View Mobile Site
 

Ask the Expert

Signal Photos

 

Have fun with wine tasting

The horizontal, vertical, blind and double blind

Posted: July 20, 2012 6:00 a.m.
Updated: July 20, 2012 6:00 a.m.

Russ Briley

 

This column originally ran in the Ventura County Star on July 31, 2010.

If you are thinking about hosting a wine tasting, there are four basic types of tastings you can organize. They range from knowing what types of wine you are tasting and evaluating them, to tastings where you are trying to figure out what you are drinking, the vintage and where the wine is from. These four basic types of wine tasting are horizontal, vertical, blind and double blind.

In a horizontal wine tasting, you are tasting wines of the same vintage, but from different wineries. From here you can decide if you want the wines to all be the same varietal or a mix.

When I have a horizontal tasting, I like to select wines from a particular region and compare their differences. For example, you could do a tasting of Paso Robles zinfandels from 2007. The differences you will see from grapes grown on the east side and west side of Paso Robles are astonishing.

The vertical tasting is one where all the wines are from a particular winery, but are different vintages.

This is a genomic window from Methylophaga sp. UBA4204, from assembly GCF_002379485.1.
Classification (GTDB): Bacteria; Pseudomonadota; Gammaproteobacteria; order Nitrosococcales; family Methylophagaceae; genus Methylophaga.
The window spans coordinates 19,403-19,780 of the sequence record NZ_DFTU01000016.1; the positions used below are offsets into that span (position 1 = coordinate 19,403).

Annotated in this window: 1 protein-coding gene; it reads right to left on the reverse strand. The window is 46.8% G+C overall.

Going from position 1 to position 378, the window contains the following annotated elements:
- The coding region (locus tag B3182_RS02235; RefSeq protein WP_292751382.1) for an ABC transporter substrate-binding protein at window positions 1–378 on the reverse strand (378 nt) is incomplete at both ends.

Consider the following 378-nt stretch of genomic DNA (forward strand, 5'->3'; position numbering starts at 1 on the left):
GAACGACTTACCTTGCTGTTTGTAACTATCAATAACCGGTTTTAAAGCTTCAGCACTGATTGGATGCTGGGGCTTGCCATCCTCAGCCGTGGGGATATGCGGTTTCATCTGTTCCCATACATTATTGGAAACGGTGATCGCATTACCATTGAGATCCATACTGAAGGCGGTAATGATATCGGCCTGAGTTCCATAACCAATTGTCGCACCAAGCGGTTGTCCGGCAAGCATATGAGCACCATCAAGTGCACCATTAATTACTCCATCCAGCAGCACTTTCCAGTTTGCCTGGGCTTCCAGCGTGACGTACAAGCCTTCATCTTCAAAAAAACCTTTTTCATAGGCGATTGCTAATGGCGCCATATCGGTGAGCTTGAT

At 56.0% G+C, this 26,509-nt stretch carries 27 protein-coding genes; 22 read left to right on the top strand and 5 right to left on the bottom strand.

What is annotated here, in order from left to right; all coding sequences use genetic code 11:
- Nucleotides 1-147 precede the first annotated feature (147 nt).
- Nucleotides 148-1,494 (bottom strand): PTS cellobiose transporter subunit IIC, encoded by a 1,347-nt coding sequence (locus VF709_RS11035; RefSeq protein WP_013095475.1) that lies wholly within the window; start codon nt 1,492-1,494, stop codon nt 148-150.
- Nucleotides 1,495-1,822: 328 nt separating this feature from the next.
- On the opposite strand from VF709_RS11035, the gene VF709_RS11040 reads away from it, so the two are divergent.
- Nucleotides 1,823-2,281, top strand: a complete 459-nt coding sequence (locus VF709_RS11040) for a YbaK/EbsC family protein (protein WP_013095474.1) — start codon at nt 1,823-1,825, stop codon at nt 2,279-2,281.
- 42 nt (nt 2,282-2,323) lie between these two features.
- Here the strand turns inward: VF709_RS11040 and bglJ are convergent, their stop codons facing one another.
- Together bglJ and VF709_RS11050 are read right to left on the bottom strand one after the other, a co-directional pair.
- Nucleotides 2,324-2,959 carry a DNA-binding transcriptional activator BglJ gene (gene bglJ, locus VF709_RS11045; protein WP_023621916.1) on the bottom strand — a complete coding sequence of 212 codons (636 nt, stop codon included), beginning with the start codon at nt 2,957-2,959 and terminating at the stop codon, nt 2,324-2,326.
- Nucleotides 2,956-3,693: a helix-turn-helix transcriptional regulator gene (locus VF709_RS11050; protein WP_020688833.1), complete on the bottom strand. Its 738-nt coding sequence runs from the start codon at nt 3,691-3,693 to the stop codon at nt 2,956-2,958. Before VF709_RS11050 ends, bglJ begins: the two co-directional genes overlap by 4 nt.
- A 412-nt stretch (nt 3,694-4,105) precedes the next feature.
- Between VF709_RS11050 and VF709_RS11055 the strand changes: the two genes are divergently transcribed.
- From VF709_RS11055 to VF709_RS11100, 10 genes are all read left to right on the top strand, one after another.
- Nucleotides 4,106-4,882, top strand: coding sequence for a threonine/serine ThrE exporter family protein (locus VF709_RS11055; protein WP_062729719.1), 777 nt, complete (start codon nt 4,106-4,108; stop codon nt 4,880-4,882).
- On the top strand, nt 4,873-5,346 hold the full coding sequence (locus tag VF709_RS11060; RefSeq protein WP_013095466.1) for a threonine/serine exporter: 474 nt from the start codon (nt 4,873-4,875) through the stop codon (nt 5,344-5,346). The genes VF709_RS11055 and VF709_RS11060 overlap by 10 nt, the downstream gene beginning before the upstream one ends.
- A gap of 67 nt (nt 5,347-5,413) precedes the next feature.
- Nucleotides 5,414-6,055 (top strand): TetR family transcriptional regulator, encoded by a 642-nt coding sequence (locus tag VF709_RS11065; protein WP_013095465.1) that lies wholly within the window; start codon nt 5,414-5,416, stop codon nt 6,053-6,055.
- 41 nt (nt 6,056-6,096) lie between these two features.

Here you can see the how the terroir (the growing environment) affects the vineyard and the grapes it produces year to year. You also can see how age changes wine in either a positive or negative way.

Now we come to the “fun tastings,” the first of which is called a blind tasting.

Usually in a blind tasting you are tasting wines all from the same varietal, which is revealed beforehand, but you do not know what region the wine is from.

You might taste chardonnays and have to discern if the wine is from the Old World or New World and why you think this.

In this particular example, a California chardonnay is usually completely different from a French Burgundy.
There is a second type of blind tasting called the double-blind tasting. This one is the ultimate in fun and difficulty.
In a double-blind tasting, bottles are usually wrapped in a bag and all are of different varietals and vintages. When I do one of these tastings, we try to figure out what the varietal is, the vintage (before or after a designated year) and if it is Old World or New World.

When sommeliers gets tested on wine, they usually go through a blind tasting or double-blind tasting. The surprising thing is that they usually are not trying to guess what the wine is but eliminating what the wine is not, based on many factors. What those factors are is another full article. At your next wine party, try one of these tastings and have fun with it.

© Ventura County Star

As well as writing a wine column for the Ventura County Star, Russ Briley, long time Santa Clarita Valley resident, recently completed the Wine Studies program at COC. Russ and his wife Nancy also own Nuggucciet Cellars, where they produce small lots of Pinot Noir wine. Visit www.nugguccietcellars.com. Email Briley at nuggucciet@aol.com.

 

Comments

Commenting not available.
Commenting is not available.

 
 

Powered By
Morris Technology
Please wait ...